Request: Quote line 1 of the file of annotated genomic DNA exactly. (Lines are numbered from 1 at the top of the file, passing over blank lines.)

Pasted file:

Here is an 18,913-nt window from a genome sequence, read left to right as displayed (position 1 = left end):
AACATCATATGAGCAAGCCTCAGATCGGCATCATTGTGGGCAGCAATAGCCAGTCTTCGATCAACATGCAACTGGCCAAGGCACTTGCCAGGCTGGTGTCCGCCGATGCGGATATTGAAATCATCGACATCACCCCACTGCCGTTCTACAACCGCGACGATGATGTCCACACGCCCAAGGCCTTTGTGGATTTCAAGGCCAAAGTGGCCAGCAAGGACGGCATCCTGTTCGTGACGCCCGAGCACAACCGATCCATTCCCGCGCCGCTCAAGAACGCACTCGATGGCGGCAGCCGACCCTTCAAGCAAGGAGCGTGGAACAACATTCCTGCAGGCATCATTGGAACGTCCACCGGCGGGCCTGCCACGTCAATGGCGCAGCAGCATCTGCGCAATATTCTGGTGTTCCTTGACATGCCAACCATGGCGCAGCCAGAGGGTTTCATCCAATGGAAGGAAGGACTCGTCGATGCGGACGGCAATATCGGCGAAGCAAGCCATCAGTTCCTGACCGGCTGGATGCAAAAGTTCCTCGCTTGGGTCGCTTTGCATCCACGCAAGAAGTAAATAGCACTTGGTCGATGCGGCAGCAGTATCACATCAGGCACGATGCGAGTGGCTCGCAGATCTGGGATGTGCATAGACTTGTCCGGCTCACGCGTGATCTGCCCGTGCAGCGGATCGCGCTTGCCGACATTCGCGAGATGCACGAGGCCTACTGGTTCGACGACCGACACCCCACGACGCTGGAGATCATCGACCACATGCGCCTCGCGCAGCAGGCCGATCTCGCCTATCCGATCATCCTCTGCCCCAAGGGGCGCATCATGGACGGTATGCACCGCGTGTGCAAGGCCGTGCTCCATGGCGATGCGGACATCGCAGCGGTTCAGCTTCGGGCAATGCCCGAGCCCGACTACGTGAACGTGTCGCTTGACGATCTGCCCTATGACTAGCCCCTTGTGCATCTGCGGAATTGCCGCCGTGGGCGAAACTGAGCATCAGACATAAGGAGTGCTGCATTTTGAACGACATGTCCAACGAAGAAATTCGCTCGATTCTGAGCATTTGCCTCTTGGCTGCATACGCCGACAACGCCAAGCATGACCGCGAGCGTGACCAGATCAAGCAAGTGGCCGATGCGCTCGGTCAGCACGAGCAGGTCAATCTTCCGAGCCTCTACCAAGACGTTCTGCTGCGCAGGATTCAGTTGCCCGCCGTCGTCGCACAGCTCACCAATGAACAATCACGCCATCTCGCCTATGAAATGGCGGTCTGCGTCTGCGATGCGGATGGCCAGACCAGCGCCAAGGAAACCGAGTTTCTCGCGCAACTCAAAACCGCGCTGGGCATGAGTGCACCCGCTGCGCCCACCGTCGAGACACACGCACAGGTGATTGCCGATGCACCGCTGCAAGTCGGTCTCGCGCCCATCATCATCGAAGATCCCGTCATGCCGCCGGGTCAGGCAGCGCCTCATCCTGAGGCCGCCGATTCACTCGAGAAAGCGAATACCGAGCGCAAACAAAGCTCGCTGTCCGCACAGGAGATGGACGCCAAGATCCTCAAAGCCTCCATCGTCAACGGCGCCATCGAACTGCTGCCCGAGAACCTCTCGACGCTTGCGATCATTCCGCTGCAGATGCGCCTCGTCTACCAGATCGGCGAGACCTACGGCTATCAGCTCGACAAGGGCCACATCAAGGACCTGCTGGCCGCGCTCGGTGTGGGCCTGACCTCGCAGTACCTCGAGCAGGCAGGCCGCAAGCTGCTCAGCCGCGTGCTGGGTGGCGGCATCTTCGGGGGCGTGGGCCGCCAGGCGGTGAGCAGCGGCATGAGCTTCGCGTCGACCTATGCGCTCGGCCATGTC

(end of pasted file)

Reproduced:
Here is an 18,913-nt window from a genome sequence, read left to right as displayed (position 1 = left end):